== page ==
Seems like I haven't payed enough attention the first time I was going through it.

So basically, Zodiac is implicit, and not obvious in the LBRP. What ''glues'' it to the ritual and its clockwise movement is its association with the elements, and the stronger that association is the more potent this effect of the LBRP is.


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I haven't addressed how the TOL is encoded by the ritual up to this point, but again, the Zodiac is the proverbialRosetta Stone for that too. If your studies were more comprehensive, you might be able to see it. I'm providing a lot of information that can help you figure it out, though, if you have a mind to.

I know very little about the zodiac, since astrology is something I wasn't really that interested in until recently. I believe that I'll be coming back to this thread many more times in the future, once my knowledge base gets bigger.

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It's showing in my browser. You can construct your own table though. List the Signs of the Zodiac in order from Aries to Pisces in the first column. In a second column, list the Elements in Zodiacal order (Fire, Earth, Air, Water). In a third column, list the Modes in their proper order (Cardinal, Fixed, Mutable). Because there are 4 Elements and 3 Modes, there are 4 X 3 permutations, so each Sign can be defined as one unique Element + Mode combination. For example, Aries and no other Sign is Cardinal Fire. The Signs are define this way as a consequence of the processional order of the Elements and Modes as they cycle through one course of the Zodiac.

Tried the other browser, but its still not working. :\ Its not important though, your explanation is clear enough.
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#24 R. Eugene Laughlin

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Posted 15 August 2014 - 03:44 PM

Good ritual practice fundamentally changes how information is processed. If what the ritual encodes meaningfully reflects a good range of the dynamics of the world in which you live, information processing will improve and thereby enhance your ability to impose your will in that world.

That's the best case scenario. If the ritual design is good but what is encoded doesn't line up well with the dynamics of the world in which you live, information processing will still change, but to your detriment.

So, it doesn't matter how well you feel your life is going when you start. It can get better and it can get worse.

The Zodiac is implicitly encoded in the structure of GD ritual. You don't really need to think about it much. If you get the processional concept and the starting point, the ritual will automatically impose the zodiacal organization onto your psyche. What is then layered on top of the structure is what should reflect the dynamics of the would world in which you live.

Again that's in the best case scenario. The GD uses a lot of rituals and some of them seem to encode a different zodiac. I'll get into that going forward.

Edited by R. Eugene Laughlin, 15 August 2014 - 05:17 PM.

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#25 Imperial Arts

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Posted 15 August 2014 - 07:41 PM

I really didn't want to ibterrupt your dissertation, but thought I should chime in with some thoughts on this beloved ritual. It was my daily practice during high school and college years,and I still hold it in high regard.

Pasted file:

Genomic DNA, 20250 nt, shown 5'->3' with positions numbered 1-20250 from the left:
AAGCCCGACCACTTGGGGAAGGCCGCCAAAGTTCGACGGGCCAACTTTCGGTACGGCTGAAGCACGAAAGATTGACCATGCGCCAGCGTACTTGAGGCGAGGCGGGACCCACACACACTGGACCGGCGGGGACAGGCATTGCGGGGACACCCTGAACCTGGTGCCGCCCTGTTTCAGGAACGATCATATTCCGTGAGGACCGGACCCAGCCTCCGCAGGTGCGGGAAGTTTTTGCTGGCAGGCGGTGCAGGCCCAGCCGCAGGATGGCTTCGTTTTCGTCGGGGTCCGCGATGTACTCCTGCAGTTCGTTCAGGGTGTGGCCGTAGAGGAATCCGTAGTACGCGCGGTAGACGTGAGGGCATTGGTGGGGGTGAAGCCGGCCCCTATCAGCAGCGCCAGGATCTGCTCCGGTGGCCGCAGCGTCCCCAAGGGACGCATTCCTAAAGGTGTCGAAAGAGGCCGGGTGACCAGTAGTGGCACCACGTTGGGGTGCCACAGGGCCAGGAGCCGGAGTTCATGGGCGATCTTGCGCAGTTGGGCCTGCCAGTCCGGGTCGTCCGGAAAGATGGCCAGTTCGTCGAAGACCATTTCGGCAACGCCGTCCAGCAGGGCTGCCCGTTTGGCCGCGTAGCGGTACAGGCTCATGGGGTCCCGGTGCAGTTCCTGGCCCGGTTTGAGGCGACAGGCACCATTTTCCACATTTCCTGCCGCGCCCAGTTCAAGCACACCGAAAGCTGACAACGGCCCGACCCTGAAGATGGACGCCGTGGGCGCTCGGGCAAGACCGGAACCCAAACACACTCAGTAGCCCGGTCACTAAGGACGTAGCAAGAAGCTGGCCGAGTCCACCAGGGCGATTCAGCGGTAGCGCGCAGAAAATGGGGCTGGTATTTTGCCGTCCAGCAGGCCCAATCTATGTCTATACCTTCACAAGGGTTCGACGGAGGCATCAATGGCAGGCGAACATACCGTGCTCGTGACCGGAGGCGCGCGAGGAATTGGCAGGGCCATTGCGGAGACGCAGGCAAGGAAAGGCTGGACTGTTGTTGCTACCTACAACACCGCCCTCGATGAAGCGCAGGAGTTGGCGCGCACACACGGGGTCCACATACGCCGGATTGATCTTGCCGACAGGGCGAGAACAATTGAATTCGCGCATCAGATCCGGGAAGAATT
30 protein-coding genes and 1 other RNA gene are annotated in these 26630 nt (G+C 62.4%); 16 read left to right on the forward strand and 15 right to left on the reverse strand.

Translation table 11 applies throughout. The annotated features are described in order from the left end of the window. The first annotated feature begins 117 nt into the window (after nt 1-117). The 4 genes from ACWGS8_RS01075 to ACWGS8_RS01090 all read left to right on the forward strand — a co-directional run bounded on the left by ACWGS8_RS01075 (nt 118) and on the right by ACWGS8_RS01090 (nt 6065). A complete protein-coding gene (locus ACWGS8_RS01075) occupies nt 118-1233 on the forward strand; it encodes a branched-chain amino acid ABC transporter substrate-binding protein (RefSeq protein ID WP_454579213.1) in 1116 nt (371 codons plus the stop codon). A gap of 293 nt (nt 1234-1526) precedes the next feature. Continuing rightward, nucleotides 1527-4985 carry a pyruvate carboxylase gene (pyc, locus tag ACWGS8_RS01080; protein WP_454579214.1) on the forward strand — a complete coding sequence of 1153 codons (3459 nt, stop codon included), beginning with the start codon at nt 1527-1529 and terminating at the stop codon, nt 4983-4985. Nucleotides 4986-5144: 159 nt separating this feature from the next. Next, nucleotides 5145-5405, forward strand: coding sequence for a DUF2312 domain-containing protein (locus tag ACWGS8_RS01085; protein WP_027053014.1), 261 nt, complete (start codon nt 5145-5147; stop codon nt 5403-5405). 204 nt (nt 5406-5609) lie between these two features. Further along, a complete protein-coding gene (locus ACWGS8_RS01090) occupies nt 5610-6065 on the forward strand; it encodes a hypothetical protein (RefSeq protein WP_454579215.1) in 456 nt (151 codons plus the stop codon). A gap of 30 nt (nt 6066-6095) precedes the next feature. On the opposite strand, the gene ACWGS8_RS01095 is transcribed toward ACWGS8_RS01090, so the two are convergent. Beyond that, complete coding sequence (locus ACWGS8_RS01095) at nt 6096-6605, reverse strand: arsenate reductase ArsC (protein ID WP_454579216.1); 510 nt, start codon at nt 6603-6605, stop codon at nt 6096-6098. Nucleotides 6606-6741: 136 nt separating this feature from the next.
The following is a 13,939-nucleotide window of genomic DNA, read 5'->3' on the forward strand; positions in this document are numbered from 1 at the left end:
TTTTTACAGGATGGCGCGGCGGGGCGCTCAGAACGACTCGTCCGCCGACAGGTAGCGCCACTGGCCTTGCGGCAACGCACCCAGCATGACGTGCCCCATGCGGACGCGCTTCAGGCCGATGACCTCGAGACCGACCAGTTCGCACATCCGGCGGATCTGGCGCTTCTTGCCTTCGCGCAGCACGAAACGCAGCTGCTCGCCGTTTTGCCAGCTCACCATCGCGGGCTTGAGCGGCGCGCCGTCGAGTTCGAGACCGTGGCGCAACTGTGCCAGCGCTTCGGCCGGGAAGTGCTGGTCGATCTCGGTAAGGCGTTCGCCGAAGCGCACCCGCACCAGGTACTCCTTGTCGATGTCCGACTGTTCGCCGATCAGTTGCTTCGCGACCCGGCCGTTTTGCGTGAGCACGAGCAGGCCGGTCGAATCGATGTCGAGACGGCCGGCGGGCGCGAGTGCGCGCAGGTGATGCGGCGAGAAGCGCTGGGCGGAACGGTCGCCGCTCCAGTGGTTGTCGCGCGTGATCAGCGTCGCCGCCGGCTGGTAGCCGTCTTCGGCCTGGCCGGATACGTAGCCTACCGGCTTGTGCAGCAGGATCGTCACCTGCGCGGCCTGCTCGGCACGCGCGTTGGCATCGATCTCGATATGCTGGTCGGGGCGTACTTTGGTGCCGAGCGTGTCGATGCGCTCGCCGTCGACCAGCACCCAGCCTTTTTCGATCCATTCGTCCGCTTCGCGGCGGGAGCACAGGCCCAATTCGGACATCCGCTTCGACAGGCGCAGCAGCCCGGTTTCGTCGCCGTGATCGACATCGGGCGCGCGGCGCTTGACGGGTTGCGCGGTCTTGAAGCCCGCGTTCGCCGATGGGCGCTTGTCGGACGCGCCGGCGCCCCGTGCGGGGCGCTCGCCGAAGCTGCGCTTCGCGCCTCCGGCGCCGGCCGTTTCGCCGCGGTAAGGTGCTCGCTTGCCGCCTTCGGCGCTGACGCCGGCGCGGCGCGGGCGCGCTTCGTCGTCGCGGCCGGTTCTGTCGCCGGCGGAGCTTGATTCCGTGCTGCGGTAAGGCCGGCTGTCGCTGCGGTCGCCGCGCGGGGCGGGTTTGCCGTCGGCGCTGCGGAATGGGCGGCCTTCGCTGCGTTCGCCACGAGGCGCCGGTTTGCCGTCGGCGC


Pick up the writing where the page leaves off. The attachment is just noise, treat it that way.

This ritual encapsulates most of the major techniques of magic: sound and image concentration, differentiated gestures, the whole Magic Circle and the exercise of the Body of Light. A person could do far worse in choosing a regular practice.

I think the idea that the ritual coordinates or attunes you to a particular alignment of astrological or other powers is complete nonsense. This endless blather about "cosmology" is painful to read. Close the book, put down the pen, and pick up the wand if you want to understand the rites of magic.

Performance of the ritual defines a structure for magical work. The pentacle of Fire doesn't, on its own, mean or do anything. Using it, especially repeatedly, defines that peculiar series of gestures as the access-key for the powers of fire. When employed as such, the magician has some limited power within that element.

Similarly for the telesmatic images of the angels. You are giving form to them, an image under which their offices can manifest, so thet you are able to recognize and comprehend what is revealed to you.

All if the signs and figures of the ritual are arranged to mimic certain initiatory figures of the GD school. Aside from self-guided initiation ritual wherein the names and pentacles are made and ordained for the magician, frequent repetition is the best way to get the ritual to be of any practical use.

For what it is worth, I have tons of respect for people who use this ritual diligently, with knowledge or not.
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#26 R. Eugene Laughlin

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Posted 15 August 2014 - 08:14 PM

View PostImperial Arts, on 15 August 2014 - 07:41 PM, said:

I really didn't want to ibterrupt your dissertation, but thought I should chime in with some thoughts on this beloved ritual. It was my daily practice during high school and college years,and...

Is this a drive by unsubstantiated opinion post, or are you willing to discuss some of your ideas from a traditional, historical, literary, and/or experiential point of view?
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#27 Imperial Arts